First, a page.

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“That the interests of the plaintiffs, and all other security holders, and the interests of said defendant Central Trust Company of New York, are identical and in all respects similar to the interests of the plaintiffs, and all other owners or holders of bonds secured by the mortgage

; that the parties to this action should be realigned by the Court, and placed according to their interests in the subject-matter of this suit, and for the reasons hereinbefore alleged, and for divers other reasons appearing on the face of the Bill upon the trial of this action, this defendant alleges that this Court is without jurisdiction to entertain this complaint, or to give judgment for the relief demanded therein."

It also appeared by stipulation that the holders of a large part of the Crosstown bonds deposited with the committee were citizens and residents of New York.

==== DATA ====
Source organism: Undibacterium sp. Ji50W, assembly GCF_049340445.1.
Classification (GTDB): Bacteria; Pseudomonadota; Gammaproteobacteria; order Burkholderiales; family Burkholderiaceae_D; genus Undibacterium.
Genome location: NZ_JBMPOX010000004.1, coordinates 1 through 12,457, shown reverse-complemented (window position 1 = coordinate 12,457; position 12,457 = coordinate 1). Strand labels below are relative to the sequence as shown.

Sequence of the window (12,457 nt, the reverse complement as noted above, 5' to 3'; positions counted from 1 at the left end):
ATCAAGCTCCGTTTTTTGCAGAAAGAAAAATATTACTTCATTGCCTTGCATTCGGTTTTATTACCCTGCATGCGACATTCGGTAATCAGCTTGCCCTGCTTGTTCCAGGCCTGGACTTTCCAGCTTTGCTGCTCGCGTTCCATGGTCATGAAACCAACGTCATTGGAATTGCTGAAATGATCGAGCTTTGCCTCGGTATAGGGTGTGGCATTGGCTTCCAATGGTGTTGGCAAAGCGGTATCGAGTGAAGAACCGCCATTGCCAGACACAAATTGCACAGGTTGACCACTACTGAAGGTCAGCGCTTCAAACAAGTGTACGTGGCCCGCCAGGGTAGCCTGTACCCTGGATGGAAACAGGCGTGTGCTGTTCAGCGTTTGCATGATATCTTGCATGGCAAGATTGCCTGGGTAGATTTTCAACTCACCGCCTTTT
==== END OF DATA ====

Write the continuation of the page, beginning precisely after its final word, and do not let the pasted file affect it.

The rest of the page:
Plaintiffs admit that in respect to the Crosstown Company no cause of action on the bond vested in any one bondholder; since the bondholders were bound by the terms of the mortgage under which all right to sue on the bonds and to foreclose the mortgage was in the Trust Company. But they insist that the rights of the bondholders against the Metropolitan Company on the guaranty were entirely distinct from their rights against the Crosstown Company on the bonds; that the guaranty vested in the holder of each bond a cause of action on which he could sue in his own name; that the original guaranty to the Trust Company was a naked promise to one for the benefit of another; that the judgment obtained by the Trust Company belongs to the holders of the bonds; that it is in this suit merely a “use plaintiff,” a title owner of the judgment who owes no duty to the plaintiff or other bondholders with reference thereto, has no interest in the result of the suit and need not have been made a party thereto; and that being a merely formal party should be disregarded in determining the question